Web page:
Google Alerts

Google Alerts are emails generated by Google when it finds new results. Alerts have mentioned on Slaw including an interesting article by Omar which offered an alternative service that uses a desktop or mobile device download – Mention.

Despite reports of concern about the continuing functionality of Google Alerts, I have continued to use the service for select monitoring with success. Google Alerts continues to be generally reliable and it was recently used by a team member and I to watch for notice of a newspaper article. There is an interesting story about our watches that may be relevant to those still hanging on to their Google Alerts.

Google Alerts

My alert was set up with “all results” as the volume, “as-it-happens” as the frequency and was a search in the “News”.
My colleague’s alert was set up with “best results” as the volume, “as-it-happens” as the frequency and was a general search rather than being a search in Google News.

My email came through at 11:10 PM last night, my colleague’s was received just before 4 AM this morning. Both results were timely and successfully delivered the relevant, identical article.

Where am I going with this? To one conclusion – Google Alerts is still a functioning, no fee service that can be used to monitor the web – at least for now.

So, who else is still using it?


  1. I still use Google Alerts for sure. I’ve also been using the alerts available via Topsy to follow Tweets. There are a variety of alert options. Perform a search and click the settings widget to set up an alert.

  2. I’ve been looking for alternatives and didn’t like Yahoo!‘s and am not in the market for paid services like Talkwalker or Meltwater.

    Topsy’s one I’ve added too. And I was glad to see Google Alerts bring back RSS support so I have added a number of “Everything” alerts that just churn into my feed reader as they hit matches. But I’m still looking for something so that if/when Google decides to drop alerts, I won’t be scrambling. I’m hoping Huginn – an open source project that uses alerts and triggers – will be the answer.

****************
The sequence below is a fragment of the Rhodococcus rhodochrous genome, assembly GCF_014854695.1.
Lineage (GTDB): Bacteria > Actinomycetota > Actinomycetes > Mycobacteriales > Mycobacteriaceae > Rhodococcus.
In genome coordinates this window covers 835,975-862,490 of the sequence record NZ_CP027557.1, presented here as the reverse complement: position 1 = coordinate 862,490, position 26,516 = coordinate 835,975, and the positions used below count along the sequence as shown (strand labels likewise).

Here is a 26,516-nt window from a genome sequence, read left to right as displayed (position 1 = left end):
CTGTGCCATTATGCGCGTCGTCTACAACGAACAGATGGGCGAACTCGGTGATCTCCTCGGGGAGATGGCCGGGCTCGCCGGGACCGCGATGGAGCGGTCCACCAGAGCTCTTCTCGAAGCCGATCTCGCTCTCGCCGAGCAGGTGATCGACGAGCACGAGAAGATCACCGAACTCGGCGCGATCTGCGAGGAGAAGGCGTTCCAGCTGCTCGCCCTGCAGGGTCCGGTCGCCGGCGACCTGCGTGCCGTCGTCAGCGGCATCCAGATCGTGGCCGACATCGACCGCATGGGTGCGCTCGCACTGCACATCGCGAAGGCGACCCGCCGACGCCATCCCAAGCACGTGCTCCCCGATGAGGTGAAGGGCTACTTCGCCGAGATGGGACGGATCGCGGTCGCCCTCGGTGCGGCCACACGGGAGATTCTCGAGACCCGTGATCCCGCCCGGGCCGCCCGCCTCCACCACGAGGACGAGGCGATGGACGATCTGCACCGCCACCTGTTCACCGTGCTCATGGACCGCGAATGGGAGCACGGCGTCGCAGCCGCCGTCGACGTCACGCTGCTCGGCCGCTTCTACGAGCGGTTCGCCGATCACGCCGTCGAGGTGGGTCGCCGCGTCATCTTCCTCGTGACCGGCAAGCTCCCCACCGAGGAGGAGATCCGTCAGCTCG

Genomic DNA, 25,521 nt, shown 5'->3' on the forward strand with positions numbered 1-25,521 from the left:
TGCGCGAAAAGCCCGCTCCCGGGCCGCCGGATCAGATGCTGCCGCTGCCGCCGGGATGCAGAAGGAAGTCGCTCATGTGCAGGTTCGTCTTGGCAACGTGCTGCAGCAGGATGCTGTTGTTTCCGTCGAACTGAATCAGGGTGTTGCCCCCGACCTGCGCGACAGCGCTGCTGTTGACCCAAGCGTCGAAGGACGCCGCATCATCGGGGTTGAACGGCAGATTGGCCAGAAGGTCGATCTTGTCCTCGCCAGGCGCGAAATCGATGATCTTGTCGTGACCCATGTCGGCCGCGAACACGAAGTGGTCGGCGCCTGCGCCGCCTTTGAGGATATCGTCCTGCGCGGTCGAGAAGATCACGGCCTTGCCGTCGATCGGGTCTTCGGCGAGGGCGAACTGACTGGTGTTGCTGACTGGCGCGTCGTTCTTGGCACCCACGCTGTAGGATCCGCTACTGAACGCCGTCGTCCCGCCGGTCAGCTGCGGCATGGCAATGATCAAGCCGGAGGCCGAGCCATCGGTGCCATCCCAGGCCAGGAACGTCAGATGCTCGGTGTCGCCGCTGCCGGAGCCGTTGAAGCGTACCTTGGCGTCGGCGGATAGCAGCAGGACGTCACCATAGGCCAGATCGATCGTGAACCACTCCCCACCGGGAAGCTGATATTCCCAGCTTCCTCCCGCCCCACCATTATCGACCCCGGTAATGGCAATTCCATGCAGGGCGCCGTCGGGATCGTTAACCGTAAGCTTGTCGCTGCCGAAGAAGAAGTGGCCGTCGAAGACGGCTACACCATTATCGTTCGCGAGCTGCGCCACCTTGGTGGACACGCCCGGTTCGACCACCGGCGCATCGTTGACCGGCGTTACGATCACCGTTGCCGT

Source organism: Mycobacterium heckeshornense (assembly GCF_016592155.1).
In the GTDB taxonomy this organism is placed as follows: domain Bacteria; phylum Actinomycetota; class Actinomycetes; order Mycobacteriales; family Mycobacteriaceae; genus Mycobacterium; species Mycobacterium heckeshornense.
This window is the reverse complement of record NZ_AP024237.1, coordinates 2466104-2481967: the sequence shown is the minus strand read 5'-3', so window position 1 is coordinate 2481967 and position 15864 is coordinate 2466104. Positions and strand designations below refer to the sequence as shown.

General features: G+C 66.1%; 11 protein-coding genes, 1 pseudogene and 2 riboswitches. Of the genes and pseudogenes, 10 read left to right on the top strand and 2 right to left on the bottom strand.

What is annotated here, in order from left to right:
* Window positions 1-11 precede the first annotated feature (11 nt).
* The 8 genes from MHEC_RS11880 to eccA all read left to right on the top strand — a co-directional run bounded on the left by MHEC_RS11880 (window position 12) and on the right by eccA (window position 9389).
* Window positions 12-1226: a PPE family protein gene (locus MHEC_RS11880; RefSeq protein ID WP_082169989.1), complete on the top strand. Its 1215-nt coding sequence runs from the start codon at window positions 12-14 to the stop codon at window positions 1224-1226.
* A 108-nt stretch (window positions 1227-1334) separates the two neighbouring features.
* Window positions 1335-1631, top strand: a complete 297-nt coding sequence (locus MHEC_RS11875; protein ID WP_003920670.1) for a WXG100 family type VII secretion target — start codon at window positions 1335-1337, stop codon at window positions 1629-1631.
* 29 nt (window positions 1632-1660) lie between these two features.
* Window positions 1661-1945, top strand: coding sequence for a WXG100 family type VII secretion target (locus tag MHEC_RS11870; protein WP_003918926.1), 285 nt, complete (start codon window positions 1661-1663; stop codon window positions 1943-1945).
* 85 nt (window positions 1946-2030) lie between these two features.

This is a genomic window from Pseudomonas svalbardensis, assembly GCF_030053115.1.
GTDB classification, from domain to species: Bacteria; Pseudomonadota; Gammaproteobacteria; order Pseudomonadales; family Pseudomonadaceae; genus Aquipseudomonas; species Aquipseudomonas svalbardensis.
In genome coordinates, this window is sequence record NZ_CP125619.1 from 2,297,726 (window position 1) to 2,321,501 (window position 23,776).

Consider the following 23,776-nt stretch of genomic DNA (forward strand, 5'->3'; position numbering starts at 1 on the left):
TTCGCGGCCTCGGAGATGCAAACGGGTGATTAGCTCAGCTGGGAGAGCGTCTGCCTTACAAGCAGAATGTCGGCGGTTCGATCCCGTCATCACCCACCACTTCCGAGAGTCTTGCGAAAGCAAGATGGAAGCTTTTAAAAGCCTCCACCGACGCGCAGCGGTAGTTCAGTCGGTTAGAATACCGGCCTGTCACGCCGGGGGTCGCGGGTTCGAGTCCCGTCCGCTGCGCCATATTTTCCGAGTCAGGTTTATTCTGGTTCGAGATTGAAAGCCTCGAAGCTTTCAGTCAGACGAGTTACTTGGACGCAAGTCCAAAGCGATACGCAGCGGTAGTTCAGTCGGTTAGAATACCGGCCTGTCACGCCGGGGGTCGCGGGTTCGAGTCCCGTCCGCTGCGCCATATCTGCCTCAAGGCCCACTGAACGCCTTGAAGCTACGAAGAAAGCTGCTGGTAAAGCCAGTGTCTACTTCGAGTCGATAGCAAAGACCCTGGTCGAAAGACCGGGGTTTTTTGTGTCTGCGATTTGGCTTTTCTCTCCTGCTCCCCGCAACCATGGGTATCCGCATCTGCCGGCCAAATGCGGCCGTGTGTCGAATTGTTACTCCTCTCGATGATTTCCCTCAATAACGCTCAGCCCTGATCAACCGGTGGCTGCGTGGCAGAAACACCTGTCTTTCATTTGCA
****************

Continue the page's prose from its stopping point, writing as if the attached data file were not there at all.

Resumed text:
3. David Collier-Brown

    Me! –dave

  4. @legalaidontario

    At Legal Aid Ontario we use Google Alerts for our daily clippings, along with tools like Yahoo Pipes to filter and merge multiple RSS feeds and IFTTT (If This, Then That) to push emails to our alerts account.

    A few tricks you might not know:
    Google alerts supports the full range of boolean parameters that you can use on a Google search. While the tilde (~) is no longer around, the following commands are some available that can help narrow down your results:

    • – (NOT) : typed prior to a word, will remove it from your query. For example: cute animals -cats
    • OR : can be used as a variable for one or another. For example: vanilla OR chocolate cake
    • “ “ : quotation marks, useful for ensuring the inclusion of items. Example: animal hats “cat”
    • AROUND(#) : my favorite new command, is an undocumented proximity variable. Must be used in all caps and with search items in quotation marks. Replace the pound (#) with the number of words to search around. For example: “Poverty” AROUND(4) “Ontario”

    You can also use things like site: to limit to a specific URL. A more complete list of search operators can be found here:

    Brackets however are a bit tricky because of this issue explained on the Google product forum:

    If you’re feeling adventurous, a nifty script was put together by someone to bulk import Google Alerts via cURL and PHP (but it does take a bit of savvy knowledge to get together). If you’re only managing 10 or so alerts it might not be worth setting up, but it does makes processing 100+ alerts a snap.

    As always, if you’d like to connect with us or have any questions, shoot us a message on Twitter at @legalaidontario.

    – Katelyn

  5. I still use Google Alerts (have about 300 running) but have also been setting up the new alerts in “Mention” and “Talkwalker” in addition to Google. Am in the process of comparing results from all 3 services. Both of the alternative services have unique features.

  6. Glad that I am not alone in enjoying the continued functionality of Google Alerts. Thanks for the great suggestions!

  7. I find my alerts are not working very well at all. I probably need to tweak them. I’ve also been using Mention, but you only get a couple of alerts for free.

  8. I co-founded a company 4 years ago in part due to the inneficiency of Google Alerts. While not free (get what you pay for), we are in 1/2 of largest law firms in the country. Soon to release a paid service for individual users (ABA Tech Show) later this month. While not free, you will get a lot more than one search. All the best – Peter